Morneau to deliver budget after tumultuous year
Finance Minister Bill Morneau is poised to table his third budget as finance minister, a tenure marked by deep deficits with no balance in sight. While the federal government is widely expected to focus Budget 2018 on a slate of social issues, including gender equality and the rights of Indigenous peoples, there will be some key numbers to keep an eye on.
In Morneau’s fall economic statement, the federal government forecast it would run a $18.6-billion deficit in fiscal 2018-19, a substantial reduction from the $27.4 billion estimated in Budget 2017. In the statement, Ottawa revised its deficit views lower through the end of the projection horizon, forecasting the federal government will run progressively smaller deficits through 2022-23.
While the Trudeau Liberals ran on a platform calling for deficits no deeper than $10 billion a year, they’ve since said the focus will be on keeping the debt-to-GDP ratio in check. In the last economic update, Ottawa said it expected the key metric to fall to 30.2 per cent in the coming fiscal year – about 140 basis points lower than anticipated in the last budget.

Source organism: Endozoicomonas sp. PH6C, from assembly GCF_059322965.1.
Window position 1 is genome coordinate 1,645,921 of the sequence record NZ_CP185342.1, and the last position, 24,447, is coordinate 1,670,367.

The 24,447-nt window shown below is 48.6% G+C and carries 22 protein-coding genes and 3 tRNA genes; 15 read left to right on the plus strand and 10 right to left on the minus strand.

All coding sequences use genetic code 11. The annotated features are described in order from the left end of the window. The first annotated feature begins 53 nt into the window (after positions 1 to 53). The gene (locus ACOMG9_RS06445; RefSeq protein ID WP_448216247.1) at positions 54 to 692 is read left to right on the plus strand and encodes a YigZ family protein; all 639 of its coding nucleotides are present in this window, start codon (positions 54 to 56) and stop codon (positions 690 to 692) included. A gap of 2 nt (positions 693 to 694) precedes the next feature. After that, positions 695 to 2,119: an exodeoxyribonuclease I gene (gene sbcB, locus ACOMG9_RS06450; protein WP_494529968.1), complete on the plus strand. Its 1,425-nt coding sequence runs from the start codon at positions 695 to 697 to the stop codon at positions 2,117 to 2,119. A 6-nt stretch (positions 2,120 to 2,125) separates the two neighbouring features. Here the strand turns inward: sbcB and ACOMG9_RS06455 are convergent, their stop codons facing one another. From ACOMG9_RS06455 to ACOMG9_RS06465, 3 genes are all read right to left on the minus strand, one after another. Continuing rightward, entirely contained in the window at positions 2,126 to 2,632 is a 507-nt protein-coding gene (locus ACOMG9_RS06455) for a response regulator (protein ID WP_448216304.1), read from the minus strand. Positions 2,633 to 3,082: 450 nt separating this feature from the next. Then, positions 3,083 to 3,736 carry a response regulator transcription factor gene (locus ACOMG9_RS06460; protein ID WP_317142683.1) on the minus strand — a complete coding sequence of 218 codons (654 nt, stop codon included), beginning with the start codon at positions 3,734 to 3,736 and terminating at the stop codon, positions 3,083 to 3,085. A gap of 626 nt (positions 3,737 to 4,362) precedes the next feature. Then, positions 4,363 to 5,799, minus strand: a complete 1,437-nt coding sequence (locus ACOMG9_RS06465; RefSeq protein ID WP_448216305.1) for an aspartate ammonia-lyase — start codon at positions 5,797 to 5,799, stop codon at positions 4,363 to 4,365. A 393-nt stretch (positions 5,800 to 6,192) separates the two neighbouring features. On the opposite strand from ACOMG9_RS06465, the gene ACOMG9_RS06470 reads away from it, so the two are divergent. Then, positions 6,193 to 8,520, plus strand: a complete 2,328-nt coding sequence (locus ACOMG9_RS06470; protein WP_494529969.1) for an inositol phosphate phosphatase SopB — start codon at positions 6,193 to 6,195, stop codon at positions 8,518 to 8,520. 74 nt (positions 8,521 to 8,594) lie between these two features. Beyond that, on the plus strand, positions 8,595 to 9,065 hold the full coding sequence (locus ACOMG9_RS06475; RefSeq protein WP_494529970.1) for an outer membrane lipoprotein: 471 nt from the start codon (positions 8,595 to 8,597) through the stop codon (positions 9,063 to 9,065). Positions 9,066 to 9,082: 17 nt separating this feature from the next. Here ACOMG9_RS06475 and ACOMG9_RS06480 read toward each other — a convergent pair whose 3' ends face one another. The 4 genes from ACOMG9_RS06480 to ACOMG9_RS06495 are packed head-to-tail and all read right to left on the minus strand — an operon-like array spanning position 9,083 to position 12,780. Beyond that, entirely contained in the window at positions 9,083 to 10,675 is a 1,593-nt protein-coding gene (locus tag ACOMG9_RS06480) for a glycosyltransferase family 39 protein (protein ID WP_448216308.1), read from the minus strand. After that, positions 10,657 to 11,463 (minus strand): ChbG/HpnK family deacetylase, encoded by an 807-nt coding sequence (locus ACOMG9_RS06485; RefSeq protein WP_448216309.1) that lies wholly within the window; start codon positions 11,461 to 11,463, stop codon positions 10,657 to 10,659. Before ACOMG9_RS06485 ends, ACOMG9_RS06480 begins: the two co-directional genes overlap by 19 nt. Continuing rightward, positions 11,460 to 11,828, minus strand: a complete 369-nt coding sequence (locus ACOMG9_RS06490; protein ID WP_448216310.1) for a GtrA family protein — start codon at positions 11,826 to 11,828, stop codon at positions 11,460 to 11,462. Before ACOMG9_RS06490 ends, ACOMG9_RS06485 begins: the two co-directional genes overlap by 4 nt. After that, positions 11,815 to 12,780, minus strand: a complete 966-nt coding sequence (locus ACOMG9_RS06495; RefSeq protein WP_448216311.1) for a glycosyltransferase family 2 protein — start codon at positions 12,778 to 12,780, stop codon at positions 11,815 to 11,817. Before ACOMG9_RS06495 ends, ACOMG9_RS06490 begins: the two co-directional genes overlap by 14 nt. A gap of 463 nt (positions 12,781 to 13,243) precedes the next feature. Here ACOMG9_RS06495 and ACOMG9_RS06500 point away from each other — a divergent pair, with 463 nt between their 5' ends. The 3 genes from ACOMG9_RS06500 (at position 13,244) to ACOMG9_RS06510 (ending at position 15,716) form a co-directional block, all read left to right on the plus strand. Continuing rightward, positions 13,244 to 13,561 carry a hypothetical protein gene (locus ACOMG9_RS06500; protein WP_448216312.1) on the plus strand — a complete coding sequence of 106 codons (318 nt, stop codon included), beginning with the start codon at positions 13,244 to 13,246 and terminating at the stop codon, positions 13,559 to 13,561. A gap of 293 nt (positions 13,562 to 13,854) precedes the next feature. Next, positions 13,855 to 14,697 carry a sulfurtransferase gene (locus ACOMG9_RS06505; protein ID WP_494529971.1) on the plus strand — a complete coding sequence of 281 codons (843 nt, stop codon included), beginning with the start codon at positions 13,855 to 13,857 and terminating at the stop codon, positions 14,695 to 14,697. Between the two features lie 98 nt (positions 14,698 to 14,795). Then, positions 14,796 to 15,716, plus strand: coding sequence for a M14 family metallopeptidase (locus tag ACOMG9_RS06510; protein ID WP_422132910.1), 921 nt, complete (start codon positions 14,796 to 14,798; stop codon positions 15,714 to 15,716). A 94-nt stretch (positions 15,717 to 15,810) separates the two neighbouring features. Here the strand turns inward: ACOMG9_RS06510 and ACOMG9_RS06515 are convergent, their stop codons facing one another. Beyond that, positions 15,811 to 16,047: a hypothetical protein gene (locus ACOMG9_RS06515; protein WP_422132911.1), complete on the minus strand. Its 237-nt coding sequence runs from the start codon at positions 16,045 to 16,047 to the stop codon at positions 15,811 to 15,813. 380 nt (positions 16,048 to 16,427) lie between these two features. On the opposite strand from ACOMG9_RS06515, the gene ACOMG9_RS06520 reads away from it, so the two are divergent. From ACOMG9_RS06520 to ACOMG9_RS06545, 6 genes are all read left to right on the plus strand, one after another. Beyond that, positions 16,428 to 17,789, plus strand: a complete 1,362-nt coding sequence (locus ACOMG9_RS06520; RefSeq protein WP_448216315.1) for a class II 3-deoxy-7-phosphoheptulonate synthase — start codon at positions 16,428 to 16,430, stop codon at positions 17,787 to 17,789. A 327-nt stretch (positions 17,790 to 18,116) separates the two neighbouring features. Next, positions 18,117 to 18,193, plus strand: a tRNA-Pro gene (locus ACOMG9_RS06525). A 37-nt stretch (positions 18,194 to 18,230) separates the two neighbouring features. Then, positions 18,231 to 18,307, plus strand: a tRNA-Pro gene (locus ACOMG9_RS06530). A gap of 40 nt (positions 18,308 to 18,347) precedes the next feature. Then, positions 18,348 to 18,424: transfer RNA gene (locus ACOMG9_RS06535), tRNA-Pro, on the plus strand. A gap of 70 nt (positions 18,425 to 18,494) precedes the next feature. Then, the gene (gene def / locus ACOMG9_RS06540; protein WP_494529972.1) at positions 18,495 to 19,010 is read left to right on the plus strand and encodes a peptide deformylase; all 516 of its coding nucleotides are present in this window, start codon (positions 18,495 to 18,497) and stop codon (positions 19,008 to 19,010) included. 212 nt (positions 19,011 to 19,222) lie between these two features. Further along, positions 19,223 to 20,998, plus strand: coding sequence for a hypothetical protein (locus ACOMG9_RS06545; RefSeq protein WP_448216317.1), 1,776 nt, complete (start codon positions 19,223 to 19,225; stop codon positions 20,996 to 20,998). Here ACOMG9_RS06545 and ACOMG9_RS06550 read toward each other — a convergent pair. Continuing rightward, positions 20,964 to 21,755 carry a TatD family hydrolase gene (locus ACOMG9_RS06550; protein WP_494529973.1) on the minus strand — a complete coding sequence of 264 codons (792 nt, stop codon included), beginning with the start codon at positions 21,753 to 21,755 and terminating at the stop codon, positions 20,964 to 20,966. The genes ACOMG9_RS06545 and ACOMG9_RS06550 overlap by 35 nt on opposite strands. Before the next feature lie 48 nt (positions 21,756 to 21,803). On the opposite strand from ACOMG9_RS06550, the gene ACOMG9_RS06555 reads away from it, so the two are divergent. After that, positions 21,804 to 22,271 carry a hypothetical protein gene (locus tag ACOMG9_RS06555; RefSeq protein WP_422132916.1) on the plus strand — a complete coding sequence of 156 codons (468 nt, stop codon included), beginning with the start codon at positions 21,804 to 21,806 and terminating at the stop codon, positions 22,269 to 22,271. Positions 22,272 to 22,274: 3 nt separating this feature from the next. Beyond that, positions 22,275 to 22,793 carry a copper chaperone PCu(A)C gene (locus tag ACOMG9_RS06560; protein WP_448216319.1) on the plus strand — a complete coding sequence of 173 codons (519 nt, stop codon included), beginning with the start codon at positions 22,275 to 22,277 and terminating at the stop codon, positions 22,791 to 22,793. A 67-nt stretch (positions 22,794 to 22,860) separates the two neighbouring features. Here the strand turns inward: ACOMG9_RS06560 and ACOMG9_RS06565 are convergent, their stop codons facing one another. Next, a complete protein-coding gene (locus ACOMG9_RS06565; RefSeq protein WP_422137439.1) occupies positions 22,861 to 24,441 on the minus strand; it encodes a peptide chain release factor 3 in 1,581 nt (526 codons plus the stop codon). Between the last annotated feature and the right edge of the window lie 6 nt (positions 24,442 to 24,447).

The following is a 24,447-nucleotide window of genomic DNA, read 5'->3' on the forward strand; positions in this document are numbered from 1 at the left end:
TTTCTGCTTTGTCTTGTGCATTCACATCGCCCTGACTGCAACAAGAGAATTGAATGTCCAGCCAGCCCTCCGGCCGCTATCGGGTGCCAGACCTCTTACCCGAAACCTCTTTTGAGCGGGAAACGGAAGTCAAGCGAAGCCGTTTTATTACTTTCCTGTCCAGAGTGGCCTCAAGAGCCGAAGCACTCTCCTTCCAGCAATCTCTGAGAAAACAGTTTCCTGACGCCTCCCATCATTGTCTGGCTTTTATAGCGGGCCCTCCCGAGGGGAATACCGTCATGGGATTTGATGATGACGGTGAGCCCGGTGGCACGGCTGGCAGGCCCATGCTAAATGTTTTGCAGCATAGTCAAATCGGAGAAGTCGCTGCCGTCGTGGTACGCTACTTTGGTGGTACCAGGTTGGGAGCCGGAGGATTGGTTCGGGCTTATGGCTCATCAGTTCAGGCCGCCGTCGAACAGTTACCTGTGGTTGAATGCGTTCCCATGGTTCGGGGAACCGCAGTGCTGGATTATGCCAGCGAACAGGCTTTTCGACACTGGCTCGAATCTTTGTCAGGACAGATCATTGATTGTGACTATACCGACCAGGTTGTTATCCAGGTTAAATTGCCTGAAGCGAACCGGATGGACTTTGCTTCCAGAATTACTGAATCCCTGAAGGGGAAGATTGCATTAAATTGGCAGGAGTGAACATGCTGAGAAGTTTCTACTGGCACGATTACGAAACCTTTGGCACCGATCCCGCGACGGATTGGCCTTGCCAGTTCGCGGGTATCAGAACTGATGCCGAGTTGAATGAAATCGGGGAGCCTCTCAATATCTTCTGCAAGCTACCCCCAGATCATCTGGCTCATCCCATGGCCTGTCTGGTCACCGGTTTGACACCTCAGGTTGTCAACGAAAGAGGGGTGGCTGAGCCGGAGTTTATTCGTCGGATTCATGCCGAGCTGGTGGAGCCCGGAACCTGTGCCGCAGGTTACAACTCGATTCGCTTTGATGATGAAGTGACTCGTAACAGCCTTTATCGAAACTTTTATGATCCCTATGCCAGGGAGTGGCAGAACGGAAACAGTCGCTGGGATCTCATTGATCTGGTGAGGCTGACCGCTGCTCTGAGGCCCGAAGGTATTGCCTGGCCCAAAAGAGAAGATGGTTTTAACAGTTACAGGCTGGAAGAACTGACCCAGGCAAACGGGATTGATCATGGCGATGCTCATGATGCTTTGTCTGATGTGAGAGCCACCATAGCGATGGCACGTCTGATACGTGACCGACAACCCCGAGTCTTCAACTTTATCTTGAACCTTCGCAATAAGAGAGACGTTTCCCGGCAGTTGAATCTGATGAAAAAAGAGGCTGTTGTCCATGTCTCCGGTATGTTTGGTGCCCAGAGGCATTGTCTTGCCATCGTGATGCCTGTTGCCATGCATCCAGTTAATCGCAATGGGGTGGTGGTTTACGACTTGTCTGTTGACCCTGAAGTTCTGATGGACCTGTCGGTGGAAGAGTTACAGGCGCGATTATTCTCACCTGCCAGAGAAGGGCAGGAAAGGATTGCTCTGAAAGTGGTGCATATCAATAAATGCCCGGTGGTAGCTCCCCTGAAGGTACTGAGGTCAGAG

Part of that rosier view for the steeper decline in the debt-to-GDP ratio is the stronger-than-expected domestic economic growth over the course of 2017. In the Federal government’s fall fiscal statement, it predicted the Canadian economy expanded 3.1 per cent last year, more than 50 per cent higher than Budget 2017’s view of two-per-cent growth.
Crude oil has been defying the Finance Department’s expectations, with West Texas Intermediate holding above US$60 per barrel. Ottawa’s 2017 Budget forecast crude wouldn’t breach that level until 2021, and would be stuck in the mid-$50 range in the interim. The meaningful recovery in oil prices has helped Canada achieve the aforementioned economic strength through the course of the last year.